“Keith,” by Ron Carlson

13 Feb

Here we have a story that combines–to unusual effect–lightness of tone and heart-wrenching pathos. It’s quite funny throughout and, finally, sad as hell. Taken in the context of our textbook chapter on revision, please consider the following questions.

How does “chemistry” function in this story, both metaphorically and practically? To put it another way, how would the story change if they’d met in, say, history, or English, or whatever? Surely any of those other classes might assign students to be partners.

How has the author prepared us for Barbara, against most common sense, actually going out with Keith in the first place? Why does she do it?

Do you feel sorry for Brian? Why or why not?

What role does Trish play? Why is she vital to the story? (Or is she?)

Usually stories are either funny or sad. Not too many of them are both. Why is this, and how has the author managed to have it both ways in this story?

Look at the earlier draft of “Keith” in your text, and read the penultimate section. In the earlier version it takes place while Keith is washing his truck. The final version is set in the airport. Why did Carlson make this change?


“Father Returns from the Mountain,” by Luis Alberto Urrea

12 Feb

Here we have a lyrical, genre-blending story/essay/prose poem. A lot going on here, formally. And underneath it all rests an ancient story about a son losing his father. Consider the questions below.

Having just read Rick Moody’s “Boys,” we can’t help but see some similarities, as well as important differences. Please compare these two stories.

Surely we have a conflict here. Father has died, and the son is shocked, wounded, and must deal with the death, both physically, intellectually, and spiritually. But is there a crisis, or climax? If so, identify it.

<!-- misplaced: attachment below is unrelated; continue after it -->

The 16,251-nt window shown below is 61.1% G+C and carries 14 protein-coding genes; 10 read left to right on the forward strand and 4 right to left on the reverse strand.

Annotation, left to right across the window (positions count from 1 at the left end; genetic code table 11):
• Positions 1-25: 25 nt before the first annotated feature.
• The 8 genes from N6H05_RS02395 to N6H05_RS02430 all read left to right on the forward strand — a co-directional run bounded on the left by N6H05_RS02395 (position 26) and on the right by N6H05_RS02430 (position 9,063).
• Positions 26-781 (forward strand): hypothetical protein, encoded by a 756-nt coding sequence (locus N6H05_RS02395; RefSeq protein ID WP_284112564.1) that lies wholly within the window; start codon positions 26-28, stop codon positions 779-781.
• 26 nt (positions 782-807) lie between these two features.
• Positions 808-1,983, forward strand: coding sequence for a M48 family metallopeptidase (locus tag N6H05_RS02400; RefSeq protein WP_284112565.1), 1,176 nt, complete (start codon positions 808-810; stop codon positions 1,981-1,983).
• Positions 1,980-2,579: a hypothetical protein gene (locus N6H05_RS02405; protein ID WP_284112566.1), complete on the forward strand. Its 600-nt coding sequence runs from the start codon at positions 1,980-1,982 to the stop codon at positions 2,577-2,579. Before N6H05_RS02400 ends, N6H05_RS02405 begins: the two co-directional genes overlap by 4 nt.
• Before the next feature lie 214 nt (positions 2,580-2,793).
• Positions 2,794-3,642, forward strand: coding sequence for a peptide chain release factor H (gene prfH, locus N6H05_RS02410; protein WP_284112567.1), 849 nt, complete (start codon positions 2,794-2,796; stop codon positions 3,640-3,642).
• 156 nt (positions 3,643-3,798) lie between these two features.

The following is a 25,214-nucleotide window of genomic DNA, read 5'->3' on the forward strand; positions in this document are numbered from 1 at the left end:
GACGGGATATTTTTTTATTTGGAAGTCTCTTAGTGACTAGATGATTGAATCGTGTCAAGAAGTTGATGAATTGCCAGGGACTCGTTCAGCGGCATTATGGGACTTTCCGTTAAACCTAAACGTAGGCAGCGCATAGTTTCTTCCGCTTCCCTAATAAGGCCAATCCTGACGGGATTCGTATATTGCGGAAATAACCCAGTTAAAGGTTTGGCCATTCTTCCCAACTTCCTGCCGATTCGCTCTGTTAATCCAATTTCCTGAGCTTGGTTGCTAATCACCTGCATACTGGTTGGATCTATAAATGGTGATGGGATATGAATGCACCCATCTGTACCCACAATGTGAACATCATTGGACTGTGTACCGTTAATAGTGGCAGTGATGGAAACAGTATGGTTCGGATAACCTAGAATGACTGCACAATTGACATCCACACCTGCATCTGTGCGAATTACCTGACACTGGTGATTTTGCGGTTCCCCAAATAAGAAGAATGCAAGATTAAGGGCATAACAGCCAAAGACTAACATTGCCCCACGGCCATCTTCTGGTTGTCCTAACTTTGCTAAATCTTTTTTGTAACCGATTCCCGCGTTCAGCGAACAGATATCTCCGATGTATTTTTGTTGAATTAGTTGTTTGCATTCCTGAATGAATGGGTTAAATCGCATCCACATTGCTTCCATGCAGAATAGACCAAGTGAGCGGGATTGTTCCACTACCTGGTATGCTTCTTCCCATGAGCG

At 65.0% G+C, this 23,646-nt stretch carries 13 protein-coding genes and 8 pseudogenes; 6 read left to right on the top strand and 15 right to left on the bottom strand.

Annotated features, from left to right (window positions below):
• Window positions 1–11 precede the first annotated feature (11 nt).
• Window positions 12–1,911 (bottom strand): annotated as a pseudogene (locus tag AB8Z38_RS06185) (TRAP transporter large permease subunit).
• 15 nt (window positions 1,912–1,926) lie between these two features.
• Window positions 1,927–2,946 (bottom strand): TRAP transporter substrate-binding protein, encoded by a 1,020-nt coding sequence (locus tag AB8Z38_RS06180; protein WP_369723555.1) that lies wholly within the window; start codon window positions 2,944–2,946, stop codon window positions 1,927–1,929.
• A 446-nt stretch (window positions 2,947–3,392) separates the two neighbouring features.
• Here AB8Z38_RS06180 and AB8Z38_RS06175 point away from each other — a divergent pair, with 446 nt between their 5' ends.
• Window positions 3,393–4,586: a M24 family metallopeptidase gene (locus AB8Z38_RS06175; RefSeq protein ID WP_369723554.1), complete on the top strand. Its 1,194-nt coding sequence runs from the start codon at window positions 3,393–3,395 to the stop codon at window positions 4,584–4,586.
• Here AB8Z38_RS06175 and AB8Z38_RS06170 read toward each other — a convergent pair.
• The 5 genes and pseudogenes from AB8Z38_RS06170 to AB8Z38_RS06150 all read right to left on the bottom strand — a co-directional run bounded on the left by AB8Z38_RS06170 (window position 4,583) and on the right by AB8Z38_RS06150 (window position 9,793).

How does the metaphor of truth being a broken mirror work for this story? What is its message?

In your opinion, did the writer get away with turning his father into a ghost? What’s your criteria for making this judgement.

Is this more a story, poem, or essay? Surely it blends all three, but does one genre carry most of the weight?

“Reply All,” by Robin Hemley

11 Feb

This story rests on what may be the best gimmick I’ve ever come across. I wish I’d thought of it first, but had I I doubt I’d have taken such perfect advantage of it. At any rate, it’s a hoot and well worth discussing in terms of point of view. Please respond to these discussion questions below, or with new questions or comments.

If this story follows a traditional plot, which email represents the conflict, the crisis, and the resolution?

How is pace controlled? Or to put it another way, how does the author delay the crisis while adding to the suspense and anticipation?

Along those same lines, how does the author give the sense of movement, that we’re going somewhere throughout the story and not just repeating the same joke over and over?

Two characters are attacked in the early part of this story. How well do they defend themselves?

What role do the minor characters play?

Function of Mikey’s “I’m” email?

In what ways is Mikey an unreliable “narrator”? What do you make of his apology?

Finally, what is “twee” and is Mikey and “his paramour” it?

“Boys,” by Rick Moody

9 Feb

One needn’t read too far into “Boys” to see why it would appear in a class devoted to the formal aspects of fiction. And yet, a fairly traditional story–coming of age–emerges from the technical smoke and mirrors here. Please consider the following questions and discuss.

What’s the most apparent–to you–formal oddity of this story? How does this unusual feature affect the basic narrative? What’s its narrative function?

Moody likes to alter prose rhythm by varying sentence lengths and patterns. He writes longer sentences than most contemporary American writers. Find a long sentence, dissect it, and tell us what you think.

At what point do the twins start to distinguish themselves from one another? Can you briefly describe the basic difference between the two?